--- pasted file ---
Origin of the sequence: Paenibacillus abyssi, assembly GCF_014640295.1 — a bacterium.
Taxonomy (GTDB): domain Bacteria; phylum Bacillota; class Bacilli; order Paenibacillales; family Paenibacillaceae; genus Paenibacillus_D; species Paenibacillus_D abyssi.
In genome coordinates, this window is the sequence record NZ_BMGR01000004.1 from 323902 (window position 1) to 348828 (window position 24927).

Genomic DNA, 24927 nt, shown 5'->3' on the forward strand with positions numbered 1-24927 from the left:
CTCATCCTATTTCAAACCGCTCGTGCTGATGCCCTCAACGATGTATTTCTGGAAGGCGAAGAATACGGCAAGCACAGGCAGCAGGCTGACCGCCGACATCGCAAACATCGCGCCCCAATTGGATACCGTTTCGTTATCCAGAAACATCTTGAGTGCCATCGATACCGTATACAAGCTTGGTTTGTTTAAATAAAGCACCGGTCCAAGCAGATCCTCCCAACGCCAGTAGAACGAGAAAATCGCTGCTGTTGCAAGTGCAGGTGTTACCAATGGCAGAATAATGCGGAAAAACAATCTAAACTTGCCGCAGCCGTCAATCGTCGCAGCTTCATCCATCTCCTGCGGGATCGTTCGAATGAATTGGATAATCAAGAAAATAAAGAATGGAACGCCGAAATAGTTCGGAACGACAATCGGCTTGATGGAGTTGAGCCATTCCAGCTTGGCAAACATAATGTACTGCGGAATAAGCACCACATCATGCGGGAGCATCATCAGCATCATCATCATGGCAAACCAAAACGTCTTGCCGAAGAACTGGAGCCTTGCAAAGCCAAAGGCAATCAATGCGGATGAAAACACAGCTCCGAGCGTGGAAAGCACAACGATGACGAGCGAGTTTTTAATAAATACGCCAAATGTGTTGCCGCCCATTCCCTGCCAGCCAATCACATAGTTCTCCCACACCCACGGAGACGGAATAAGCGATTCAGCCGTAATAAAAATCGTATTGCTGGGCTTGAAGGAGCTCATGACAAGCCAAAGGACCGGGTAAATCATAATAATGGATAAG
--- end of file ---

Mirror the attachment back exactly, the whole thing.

Origin of the sequence: Paenibacillus abyssi, assembly GCF_014640295.1 — a bacterium.
Taxonomy (GTDB): domain Bacteria; phylum Bacillota; class Bacilli; order Paenibacillales; family Paenibacillaceae; genus Paenibacillus_D; species Paenibacillus_D abyssi.
In genome coordinates, this window is the sequence record NZ_BMGR01000004.1 from 323902 (window position 1) to 348828 (window position 24927).

Genomic DNA, 24927 nt, shown 5'->3' on the forward strand with positions numbered 1-24927 from the left:
CTCATCCTATTTCAAACCGCTCGTGCTGATGCCCTCAACGATGTATTTCTGGAAGGCGAAGAATACGGCAAGCACAGGCAGCAGGCTGACCGCCGACATCGCAAACATCGCGCCCCAATTGGATACCGTTTCGTTATCCAGAAACATCTTGAGTGCCATCGATACCGTATACAAGCTTGGTTTGTTTAAATAAAGCACCGGTCCAAGCAGATCCTCCCAACGCCAGTAGAACGAGAAAATCGCTGCTGTTGCAAGTGCAGGTGTTACCAATGGCAGAATAATGCGGAAAAACAATCTAAACTTGCCGCAGCCGTCAATCGTCGCAGCTTCATCCATCTCCTGCGGGATCGTTCGAATGAATTGGATAATCAAGAAAATAAAGAATGGAACGCCGAAATAGTTCGGAACGACAATCGGCTTGATGGAGTTGAGCCATTCCAGCTTGGCAAACATAATGTACTGCGGAATAAGCACCACATCATGCGGGAGCATCATCAGCATCATCATCATGGCAAACCAAAACGTCTTGCCGAAGAACTGGAGCCTTGCAAAGCCAAAGGCAATCAATGCGGATGAAAACACAGCTCCGAGCGTGGAAAGCACAACGATGACGAGCGAGTTTTTAATAAATACGCCAAATGTGTTGCCGCCCATTCCCTGCCAGCCAATCACATAGTTCTCCCACACCCACGGAGACGGAATAAGCGATTCAGCCGTAATAAAAATCGTATTGCTGGGCTTGAAGGAGCTCATGACAAGCCAAAGGACCGGGTAAATCATAATAATGGATAAG